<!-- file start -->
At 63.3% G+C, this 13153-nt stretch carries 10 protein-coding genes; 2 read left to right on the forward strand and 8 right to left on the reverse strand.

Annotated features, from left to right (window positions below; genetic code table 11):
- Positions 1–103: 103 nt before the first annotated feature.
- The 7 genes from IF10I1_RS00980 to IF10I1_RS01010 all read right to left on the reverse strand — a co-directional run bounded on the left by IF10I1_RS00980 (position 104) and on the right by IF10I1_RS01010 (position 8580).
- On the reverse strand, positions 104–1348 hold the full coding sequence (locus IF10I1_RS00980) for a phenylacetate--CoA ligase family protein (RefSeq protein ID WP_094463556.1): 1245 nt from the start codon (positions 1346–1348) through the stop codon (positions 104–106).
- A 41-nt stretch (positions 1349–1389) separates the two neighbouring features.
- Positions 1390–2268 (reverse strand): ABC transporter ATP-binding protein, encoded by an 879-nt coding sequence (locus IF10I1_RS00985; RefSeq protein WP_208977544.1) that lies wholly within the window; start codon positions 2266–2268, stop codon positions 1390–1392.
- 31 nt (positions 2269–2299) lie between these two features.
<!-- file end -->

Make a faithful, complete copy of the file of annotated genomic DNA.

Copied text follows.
At 63.3% G+C, this 13153-nt stretch carries 10 protein-coding genes; 2 read left to right on the forward strand and 8 right to left on the reverse strand.

Annotated features, from left to right (window positions below; genetic code table 11):
- Positions 1–103: 103 nt before the first annotated feature.
- The 7 genes from IF10I1_RS00980 to IF10I1_RS01010 all read right to left on the reverse strand — a co-directional run bounded on the left by IF10I1_RS00980 (position 104) and on the right by IF10I1_RS01010 (position 8580).
- On the reverse strand, positions 104–1348 hold the full coding sequence (locus IF10I1_RS00980) for a phenylacetate--CoA ligase family protein (RefSeq protein ID WP_094463556.1): 1245 nt from the start codon (positions 1346–1348) through the stop codon (positions 104–106).
- A 41-nt stretch (positions 1349–1389) separates the two neighbouring features.
- Positions 1390–2268 (reverse strand): ABC transporter ATP-binding protein, encoded by an 879-nt coding sequence (locus IF10I1_RS00985; RefSeq protein WP_208977544.1) that lies wholly within the window; start codon positions 2266–2268, stop codon positions 1390–1392.
- 31 nt (positions 2269–2299) lie between these two features.